Thursday, January 29, 2009

The Governor presents an outline of his new plan:

  • Adding 20 additional days of instruction per year. This will reduce summer vacation from about 2 and a half months down to one and a half. Assuming that this moves the school year from about 180 days of instruction to 200, that represents an 11% increase. One suspects that the NEA and AFT unions will want a corresponding increase. Not to mention utilities. Good thing the schools are all air conditioned as things warm up toward the end of June.
  • Mandating all day kindergarten. Likely to be expensive, with little positive educational impact.
  • Jiggering with financing. The key point to educational reform is to remove as much local control over taxation levels as possible, because the education bureaucracy lobby in Columbus and Washington knows better than you do.

There’s a few reasonable sounding measures – delaying tenure, facilitating he credentials of professionals who haven’t been incarcerated in Teacher’s Colleges, etc.

There are quite a few “so what” items like replacing the Ohio Graduation Test with the ACT (what if your kid’s in a vocational track? What’s the minimum “graduating” score going to be?)
Then there’s the rest of the plan, assembled in the best tradition of Democratic “Jumble o’ Crap” style*

“More than memorization

Along with core courses, Strickland is calling for new topics ranging from global awareness to media literacy to develop thinking rather than memorization skills.

‘Students will be given a chance to interact with information, to follow up on the subjects that fascinate, to think critically and creatively and to use what they've learned to draw conclusions. Our schools are not assembly lines and our students are not widgets,’ Strickland said.

The governor also called for learning outside the school day with community service, wellness programs and tutoring, and the state would dedicate dollars to instructional materials and enrichment activities.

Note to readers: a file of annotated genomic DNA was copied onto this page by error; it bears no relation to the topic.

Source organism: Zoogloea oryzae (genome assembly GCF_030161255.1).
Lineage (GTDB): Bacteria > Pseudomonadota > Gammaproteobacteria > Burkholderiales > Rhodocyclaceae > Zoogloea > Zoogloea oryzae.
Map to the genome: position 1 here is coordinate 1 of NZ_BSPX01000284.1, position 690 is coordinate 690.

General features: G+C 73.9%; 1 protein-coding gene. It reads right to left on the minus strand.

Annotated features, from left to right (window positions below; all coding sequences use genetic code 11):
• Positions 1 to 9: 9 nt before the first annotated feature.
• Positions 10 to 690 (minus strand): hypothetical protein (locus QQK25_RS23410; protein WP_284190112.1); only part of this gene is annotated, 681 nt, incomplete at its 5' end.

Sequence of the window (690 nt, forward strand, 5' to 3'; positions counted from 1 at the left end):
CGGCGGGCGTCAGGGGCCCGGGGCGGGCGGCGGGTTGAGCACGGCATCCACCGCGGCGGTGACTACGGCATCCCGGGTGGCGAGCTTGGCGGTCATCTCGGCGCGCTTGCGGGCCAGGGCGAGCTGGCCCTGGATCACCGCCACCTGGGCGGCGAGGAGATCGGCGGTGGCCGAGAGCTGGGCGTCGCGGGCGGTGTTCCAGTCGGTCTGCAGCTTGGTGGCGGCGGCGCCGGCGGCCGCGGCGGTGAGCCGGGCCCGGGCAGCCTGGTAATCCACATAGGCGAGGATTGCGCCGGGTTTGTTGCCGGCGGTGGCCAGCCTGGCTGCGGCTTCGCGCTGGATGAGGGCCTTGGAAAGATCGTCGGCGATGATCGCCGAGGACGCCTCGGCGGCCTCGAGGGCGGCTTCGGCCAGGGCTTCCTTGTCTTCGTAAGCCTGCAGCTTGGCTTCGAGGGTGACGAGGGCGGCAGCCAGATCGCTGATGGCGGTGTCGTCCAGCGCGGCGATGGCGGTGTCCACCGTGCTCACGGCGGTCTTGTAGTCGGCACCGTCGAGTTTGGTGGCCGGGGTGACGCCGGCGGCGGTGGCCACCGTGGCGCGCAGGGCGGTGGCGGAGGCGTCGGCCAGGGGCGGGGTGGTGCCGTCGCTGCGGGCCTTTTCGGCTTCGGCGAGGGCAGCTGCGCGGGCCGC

Strickland wants to create the Ohio Academic Olympics to ‘make learning as publicly praised as athletics.'’”

When was the last time that anyone associated with public education actively advocated memorizing anything? Mr. Straw Man, call you office. One of the key reasons that our students can’t think critically is that they have little or no factual understanding of anything. Without facts, there’s nothing for the critical thinker to work with.

The second issue with this is that a) very few people can actually think critically in the classic sense of the term; and b) most kids don’t have the neurons in place to learn to reason until well past middle school. Granted, that’s a pretty sweeping assertion that I’m not in a position to document with empirical evidence, but take a random sample of a group of teenagers, and your chances of finding one that can deal with the simplest syllogism is pretty small.

The further flaw in this ointment is the notion that all subjects are equally valuable. That’s nonsense. Media awareness? Watching TV, Facebooking, and texting are now as important as math? But once you’ve bought into the notion that little precious should pick his own educational path, don’t be surprised with what you get. As for learning outside the classroom with “community service”, “wellness”, and “enrichment” activities, my guess is that some enterprising surplus store can come up with a good deal on some slightly used “New Soviet Youth” gear.